A handful of Black women have entered the pornography industry as producers and directors, but writer Arielle Loren said their numbers are too low to influence an industry dominated by videos that degrade women and often racist. .

Loren, in an essay in Clutch Magazine, called for the emergence of a Black feminist movement within the pornography industry.

Loren added that there should be more films “for us, by us,” and that Black women should be given a platform in the industry.

“Racial fantasies oversaturate the market and porn directors continue to showcase voluptuous Black women’s bodies as fetish pieces for White and Black men,” Loren writes. “The state of Black feminist porn is dire; there are numerous obstacles ahead to achieving the visual production of Black women’s desire and truthfully, the mantra needs to be `For us, By us.’”

The 2006 film “Afrodite Superstar” is said to be the first Black adult film by and for women of color, according to Loren. Abiola Abrams, an author and a filmmaker who uses the pseudonym Venus Hottentot, directed the film and said that she made the movie to combat sexual exploitation of African-American women.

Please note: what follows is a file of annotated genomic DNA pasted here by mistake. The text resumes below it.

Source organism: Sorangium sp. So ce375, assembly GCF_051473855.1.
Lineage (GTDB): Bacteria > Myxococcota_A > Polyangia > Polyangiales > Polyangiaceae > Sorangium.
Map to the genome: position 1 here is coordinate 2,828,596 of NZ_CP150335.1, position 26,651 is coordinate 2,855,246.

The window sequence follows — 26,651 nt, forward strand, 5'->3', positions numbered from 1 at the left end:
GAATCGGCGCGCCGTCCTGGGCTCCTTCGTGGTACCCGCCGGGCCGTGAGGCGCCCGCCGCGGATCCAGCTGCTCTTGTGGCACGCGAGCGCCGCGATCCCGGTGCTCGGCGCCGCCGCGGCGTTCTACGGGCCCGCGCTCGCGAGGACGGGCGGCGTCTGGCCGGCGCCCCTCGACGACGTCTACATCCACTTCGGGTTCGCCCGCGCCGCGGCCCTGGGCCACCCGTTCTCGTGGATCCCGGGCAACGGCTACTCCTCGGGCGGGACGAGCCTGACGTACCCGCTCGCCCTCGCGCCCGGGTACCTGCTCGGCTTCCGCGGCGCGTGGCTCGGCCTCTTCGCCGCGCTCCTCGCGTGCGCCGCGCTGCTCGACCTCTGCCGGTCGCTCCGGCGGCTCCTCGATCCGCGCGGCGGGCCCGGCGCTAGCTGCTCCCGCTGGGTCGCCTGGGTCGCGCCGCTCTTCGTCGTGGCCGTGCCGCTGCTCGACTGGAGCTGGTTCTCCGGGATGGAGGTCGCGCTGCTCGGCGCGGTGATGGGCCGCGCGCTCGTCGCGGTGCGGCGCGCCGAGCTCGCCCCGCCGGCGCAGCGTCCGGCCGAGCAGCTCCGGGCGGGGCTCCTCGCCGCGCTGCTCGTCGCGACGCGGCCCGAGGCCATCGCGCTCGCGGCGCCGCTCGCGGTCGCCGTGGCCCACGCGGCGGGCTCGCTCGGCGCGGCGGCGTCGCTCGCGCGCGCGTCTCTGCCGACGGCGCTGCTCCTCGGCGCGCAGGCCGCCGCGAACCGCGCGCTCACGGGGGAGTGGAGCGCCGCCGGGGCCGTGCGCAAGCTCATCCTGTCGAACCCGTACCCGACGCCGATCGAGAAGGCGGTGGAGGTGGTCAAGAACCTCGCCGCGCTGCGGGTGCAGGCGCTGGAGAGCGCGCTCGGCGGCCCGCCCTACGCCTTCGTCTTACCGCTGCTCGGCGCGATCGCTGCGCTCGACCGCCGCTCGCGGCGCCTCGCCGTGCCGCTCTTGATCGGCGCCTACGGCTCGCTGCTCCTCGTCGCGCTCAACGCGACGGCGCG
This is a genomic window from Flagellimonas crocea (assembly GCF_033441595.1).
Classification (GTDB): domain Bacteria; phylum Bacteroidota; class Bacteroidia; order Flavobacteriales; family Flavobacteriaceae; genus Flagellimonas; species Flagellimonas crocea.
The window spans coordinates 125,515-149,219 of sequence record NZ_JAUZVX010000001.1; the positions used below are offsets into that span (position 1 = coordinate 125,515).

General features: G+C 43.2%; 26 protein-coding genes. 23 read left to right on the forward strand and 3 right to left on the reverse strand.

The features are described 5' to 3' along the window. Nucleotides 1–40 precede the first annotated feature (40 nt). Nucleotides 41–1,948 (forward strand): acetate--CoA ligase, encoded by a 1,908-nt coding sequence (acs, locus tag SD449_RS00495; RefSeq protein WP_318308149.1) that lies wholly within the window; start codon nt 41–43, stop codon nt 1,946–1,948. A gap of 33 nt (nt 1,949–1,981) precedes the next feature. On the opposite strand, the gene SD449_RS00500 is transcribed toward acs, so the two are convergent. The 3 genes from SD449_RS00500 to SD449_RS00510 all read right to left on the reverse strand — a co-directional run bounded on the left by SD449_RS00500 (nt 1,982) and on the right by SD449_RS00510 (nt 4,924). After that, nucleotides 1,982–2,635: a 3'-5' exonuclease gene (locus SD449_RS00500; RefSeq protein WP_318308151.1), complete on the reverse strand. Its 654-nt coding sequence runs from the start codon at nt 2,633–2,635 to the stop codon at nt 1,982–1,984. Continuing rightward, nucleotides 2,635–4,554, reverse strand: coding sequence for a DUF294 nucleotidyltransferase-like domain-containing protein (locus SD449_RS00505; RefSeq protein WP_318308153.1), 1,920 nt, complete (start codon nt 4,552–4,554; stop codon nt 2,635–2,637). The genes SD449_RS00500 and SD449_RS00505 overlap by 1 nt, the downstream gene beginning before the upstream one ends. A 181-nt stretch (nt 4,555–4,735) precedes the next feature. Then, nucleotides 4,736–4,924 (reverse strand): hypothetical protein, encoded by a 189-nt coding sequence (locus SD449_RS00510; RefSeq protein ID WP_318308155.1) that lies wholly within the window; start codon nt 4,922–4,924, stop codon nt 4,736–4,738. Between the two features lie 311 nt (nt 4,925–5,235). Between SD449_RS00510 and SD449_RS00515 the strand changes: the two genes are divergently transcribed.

“Certain things were important to me in this film—condom usage, dark skinned Black women with natural textured hair and natural bodies,” she said, “Dark skin, stretch marks, small breasts and Afro-textured hair are viewed largely as beauty liabilities. I wanted to create those things as a part of the visual landscape of this story.”

Although explicit sex scenes are part of the film, Abrams said that she does not see her film as porn.

“I don’t like to get caught up in the semantics of language, but my intention was to direct an indie film that was also sexual, not a sex film, so I don’t use the word porn to describe the film,” she said. “It’s gorgeous, intense, hot, steamy, sexy, but no pornographic. However, call it whatever floats your boat.”

Loren also noted the ranks of Black women adult film directors include Estelle Joseph, who directed an award-winning series called “City of Flesh,” and Shine Louise Houston, who produces transgender films.

In an April 28 CNN Health article, “Do women like porn as much as men?,” New York Times best-selling author and sexuality counselor Ian Kerner said more women are using porn to get themselves in the mood for sex or to explore their own sexuality.

Kerner added that porn is generally dedicated to men and usually lacks elements that cater to female sexuality, such as foreplay, intimacy and erotic storylines. But times have changed with the feminist movement in pornography.

“Well, today there are many porn sites geared toward women. In fact, there’s even a regular Feminist Porn Awards that recognizes erotic entertainment that is smart, sexy, and appreciates women as viewers,” he wrote. “Combine recognition of a female audience with the rapid proliferation of easily accessible Internet porn, and it only makes sense that more women are enjoying porn.”
 

 

Erica Butler

AFRO Staff Writer